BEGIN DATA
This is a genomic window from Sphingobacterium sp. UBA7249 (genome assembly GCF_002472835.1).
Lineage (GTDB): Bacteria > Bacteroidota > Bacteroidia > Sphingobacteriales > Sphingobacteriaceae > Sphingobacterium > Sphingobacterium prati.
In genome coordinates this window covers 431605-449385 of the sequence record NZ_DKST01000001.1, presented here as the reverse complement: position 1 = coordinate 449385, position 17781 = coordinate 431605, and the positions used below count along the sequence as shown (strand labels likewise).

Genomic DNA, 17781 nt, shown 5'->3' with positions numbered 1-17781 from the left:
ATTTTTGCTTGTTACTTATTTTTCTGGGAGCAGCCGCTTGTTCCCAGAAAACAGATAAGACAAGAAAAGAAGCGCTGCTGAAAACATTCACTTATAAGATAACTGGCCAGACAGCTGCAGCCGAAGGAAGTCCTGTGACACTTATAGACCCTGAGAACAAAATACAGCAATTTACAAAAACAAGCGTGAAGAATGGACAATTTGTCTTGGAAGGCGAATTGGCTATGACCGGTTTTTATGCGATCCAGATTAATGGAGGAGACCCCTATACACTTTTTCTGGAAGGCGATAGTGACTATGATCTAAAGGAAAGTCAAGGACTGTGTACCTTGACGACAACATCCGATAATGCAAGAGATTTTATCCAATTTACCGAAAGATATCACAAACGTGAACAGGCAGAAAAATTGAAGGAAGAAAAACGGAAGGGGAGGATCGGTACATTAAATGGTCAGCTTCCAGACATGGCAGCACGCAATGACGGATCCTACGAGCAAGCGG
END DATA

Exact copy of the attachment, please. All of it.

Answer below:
This is a genomic window from Sphingobacterium sp. UBA7249 (genome assembly GCF_002472835.1).
Lineage (GTDB): Bacteria > Bacteroidota > Bacteroidia > Sphingobacteriales > Sphingobacteriaceae > Sphingobacterium > Sphingobacterium prati.
In genome coordinates this window covers 431605-449385 of the sequence record NZ_DKST01000001.1, presented here as the reverse complement: position 1 = coordinate 449385, position 17781 = coordinate 431605, and the positions used below count along the sequence as shown (strand labels likewise).

Genomic DNA, 17781 nt, shown 5'->3' with positions numbered 1-17781 from the left:
ATTTTTGCTTGTTACTTATTTTTCTGGGAGCAGCCGCTTGTTCCCAGAAAACAGATAAGACAAGAAAAGAAGCGCTGCTGAAAACATTCACTTATAAGATAACTGGCCAGACAGCTGCAGCCGAAGGAAGTCCTGTGACACTTATAGACCCTGAGAACAAAATACAGCAATTTACAAAAACAAGCGTGAAGAATGGACAATTTGTCTTGGAAGGCGAATTGGCTATGACCGGTTTTTATGCGATCCAGATTAATGGAGGAGACCCCTATACACTTTTTCTGGAAGGCGATAGTGACTATGATCTAAAGGAAAGTCAAGGACTGTGTACCTTGACGACAACATCCGATAATGCAAGAGATTTTATCCAATTTACCGAAAGATATCACAAACGTGAACAGGCAGAAAAATTGAAGGAAGAAAAACGGAAGGGGAGGATCGGTACATTAAATGGTCAGCTTCCAGACATGGCAGCACGCAATGACGGATCCTACGAGCAAGCGG